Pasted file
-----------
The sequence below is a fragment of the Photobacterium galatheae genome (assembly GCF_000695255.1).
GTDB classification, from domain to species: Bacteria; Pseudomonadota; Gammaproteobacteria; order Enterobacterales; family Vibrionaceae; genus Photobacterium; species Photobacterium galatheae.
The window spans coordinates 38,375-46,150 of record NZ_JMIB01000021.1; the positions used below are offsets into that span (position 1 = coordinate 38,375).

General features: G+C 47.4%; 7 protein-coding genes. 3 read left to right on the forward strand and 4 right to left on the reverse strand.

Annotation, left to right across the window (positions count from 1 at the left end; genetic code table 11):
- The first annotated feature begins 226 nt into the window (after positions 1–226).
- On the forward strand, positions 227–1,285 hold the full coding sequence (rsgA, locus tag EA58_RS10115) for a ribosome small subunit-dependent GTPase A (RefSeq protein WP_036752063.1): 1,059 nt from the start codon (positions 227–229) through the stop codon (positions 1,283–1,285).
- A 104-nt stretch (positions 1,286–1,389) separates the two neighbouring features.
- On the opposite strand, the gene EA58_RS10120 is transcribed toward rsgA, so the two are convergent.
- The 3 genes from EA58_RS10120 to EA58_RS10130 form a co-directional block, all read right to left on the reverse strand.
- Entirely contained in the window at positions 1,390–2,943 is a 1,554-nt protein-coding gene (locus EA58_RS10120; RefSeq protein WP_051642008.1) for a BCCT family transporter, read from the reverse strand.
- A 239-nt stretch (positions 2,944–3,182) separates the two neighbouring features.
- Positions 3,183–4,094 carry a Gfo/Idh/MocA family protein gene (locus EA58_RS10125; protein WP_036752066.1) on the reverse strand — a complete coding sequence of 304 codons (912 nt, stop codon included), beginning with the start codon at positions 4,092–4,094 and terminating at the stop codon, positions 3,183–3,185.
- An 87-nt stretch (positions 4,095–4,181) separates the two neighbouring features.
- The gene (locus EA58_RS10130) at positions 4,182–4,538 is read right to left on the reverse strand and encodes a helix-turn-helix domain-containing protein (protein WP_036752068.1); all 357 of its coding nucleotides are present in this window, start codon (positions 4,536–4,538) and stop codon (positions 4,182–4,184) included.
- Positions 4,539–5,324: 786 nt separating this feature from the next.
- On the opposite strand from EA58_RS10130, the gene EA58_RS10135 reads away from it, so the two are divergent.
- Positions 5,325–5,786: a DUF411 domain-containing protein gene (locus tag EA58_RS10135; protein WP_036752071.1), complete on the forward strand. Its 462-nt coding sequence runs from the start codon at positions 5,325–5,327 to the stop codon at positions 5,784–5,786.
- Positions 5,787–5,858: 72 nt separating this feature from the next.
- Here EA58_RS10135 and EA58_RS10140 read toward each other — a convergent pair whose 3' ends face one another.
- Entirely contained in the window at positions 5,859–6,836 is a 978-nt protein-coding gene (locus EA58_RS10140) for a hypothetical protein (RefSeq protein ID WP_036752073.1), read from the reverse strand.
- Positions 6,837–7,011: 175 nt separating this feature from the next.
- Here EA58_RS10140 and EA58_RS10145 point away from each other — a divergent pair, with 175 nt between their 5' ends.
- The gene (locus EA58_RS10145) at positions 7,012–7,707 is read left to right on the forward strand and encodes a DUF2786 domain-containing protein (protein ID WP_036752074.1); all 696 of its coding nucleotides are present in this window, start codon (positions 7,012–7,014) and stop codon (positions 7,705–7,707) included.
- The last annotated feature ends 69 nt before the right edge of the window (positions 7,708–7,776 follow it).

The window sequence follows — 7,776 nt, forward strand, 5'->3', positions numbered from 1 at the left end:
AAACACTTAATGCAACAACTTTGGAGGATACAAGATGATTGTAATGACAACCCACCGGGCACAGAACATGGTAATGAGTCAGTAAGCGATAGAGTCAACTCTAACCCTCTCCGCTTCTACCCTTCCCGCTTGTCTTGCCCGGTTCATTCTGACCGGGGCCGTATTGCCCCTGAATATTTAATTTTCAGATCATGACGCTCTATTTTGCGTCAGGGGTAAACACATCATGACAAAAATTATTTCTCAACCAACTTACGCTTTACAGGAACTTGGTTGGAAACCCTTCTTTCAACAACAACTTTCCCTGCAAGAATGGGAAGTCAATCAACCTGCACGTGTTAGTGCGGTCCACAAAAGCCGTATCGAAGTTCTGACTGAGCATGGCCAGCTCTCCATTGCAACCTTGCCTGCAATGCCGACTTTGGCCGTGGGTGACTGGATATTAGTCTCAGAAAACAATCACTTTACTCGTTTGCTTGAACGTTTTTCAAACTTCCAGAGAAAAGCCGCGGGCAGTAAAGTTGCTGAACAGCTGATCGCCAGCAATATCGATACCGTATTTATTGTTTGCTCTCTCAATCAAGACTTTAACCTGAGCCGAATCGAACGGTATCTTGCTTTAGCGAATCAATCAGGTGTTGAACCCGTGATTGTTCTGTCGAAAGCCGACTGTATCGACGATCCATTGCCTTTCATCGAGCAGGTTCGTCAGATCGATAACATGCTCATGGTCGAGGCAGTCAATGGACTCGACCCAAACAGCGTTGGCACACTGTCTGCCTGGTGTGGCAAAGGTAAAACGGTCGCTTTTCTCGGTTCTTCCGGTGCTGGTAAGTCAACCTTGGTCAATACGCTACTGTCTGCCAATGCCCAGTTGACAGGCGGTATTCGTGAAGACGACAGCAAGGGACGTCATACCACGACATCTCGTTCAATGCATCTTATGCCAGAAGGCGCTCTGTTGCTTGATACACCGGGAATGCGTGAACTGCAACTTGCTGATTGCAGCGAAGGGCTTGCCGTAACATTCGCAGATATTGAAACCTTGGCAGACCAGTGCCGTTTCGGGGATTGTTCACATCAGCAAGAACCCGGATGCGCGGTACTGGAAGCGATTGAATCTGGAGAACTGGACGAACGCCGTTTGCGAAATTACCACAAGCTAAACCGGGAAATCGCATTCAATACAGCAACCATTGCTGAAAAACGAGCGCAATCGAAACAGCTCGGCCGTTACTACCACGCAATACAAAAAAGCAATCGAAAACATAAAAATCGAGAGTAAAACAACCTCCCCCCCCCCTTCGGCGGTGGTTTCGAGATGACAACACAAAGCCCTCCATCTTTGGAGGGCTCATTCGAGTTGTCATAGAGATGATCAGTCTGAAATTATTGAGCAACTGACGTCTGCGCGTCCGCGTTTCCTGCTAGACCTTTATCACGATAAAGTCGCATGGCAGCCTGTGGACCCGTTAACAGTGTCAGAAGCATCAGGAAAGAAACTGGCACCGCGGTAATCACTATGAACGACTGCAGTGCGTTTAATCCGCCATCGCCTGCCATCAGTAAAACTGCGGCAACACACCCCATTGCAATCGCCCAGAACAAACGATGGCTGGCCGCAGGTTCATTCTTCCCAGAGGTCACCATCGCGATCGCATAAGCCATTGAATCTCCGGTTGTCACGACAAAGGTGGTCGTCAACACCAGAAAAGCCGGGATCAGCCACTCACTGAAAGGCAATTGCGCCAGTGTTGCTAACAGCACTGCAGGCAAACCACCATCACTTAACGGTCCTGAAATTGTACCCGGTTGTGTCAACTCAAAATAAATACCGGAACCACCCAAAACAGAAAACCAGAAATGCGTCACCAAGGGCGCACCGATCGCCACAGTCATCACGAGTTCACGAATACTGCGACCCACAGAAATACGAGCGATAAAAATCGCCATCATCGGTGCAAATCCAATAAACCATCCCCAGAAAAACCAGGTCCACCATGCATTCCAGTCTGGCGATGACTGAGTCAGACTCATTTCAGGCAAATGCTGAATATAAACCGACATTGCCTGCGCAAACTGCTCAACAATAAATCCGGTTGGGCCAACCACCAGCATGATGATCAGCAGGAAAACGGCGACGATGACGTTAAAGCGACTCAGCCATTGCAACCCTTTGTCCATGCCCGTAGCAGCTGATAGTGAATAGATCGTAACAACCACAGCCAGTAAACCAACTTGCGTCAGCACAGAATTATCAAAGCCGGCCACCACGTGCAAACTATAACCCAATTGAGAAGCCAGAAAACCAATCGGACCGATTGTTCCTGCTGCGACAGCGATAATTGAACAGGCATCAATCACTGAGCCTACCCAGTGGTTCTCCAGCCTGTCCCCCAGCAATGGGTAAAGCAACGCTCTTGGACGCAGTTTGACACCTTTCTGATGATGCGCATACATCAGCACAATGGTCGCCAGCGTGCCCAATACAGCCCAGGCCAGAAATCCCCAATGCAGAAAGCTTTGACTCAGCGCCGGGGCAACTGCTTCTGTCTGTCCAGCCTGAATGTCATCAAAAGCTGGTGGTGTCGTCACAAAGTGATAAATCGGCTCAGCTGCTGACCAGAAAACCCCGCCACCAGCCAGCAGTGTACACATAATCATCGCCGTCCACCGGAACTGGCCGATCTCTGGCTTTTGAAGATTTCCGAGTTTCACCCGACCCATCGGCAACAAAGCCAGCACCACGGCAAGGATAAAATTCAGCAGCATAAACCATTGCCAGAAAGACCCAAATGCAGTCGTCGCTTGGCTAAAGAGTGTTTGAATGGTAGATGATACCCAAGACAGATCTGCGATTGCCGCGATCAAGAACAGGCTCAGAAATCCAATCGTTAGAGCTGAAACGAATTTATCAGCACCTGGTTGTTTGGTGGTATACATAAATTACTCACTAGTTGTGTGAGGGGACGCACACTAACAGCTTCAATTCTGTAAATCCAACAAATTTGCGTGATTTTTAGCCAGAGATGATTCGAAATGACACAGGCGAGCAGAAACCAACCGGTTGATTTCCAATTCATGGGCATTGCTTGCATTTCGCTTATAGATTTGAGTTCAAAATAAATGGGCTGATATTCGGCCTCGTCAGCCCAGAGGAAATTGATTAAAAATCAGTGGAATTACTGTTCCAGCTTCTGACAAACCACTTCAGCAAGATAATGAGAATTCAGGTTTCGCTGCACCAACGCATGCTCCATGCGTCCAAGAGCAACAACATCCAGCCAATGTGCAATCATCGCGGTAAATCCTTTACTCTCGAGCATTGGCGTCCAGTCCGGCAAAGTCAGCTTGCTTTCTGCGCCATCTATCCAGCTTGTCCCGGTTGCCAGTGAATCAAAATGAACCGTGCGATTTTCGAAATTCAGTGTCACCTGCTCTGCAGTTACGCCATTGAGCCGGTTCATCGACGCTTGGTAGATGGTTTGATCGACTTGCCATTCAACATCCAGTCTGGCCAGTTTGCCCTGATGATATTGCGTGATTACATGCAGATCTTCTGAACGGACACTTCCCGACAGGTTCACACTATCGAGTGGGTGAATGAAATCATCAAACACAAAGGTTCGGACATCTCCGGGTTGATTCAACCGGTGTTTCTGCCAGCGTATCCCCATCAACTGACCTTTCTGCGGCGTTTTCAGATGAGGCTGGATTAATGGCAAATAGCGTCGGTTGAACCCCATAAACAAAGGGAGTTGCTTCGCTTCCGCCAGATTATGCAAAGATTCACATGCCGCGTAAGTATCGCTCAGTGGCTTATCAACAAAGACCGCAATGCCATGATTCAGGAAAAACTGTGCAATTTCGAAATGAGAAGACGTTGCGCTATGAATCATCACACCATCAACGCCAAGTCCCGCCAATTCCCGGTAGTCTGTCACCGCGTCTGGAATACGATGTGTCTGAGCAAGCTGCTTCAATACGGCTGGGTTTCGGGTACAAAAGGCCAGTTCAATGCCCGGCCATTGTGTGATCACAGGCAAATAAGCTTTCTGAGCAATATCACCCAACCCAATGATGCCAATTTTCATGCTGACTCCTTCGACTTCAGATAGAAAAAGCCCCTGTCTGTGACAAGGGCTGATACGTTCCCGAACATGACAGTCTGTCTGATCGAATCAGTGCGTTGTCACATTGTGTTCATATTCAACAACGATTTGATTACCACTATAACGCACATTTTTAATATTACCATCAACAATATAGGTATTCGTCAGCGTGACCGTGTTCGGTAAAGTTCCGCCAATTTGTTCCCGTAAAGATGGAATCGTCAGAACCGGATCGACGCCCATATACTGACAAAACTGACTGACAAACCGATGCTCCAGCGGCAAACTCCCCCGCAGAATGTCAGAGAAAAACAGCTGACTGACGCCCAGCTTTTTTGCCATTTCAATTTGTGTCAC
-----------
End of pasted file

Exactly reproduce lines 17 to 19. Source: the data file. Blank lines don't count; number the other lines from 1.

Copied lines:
- On the opposite strand from EA58_RS10130, the gene EA58_RS10135 reads away from it, so the two are divergent.
- Positions 5,325–5,786: a DUF411 domain-containing protein gene (locus tag EA58_RS10135; protein WP_036752071.1), complete on the forward strand. Its 462-nt coding sequence runs from the start codon at positions 5,325–5,327 to the stop codon at positions 5,784–5,786.
- Positions 5,787–5,858: 72 nt separating this feature from the next.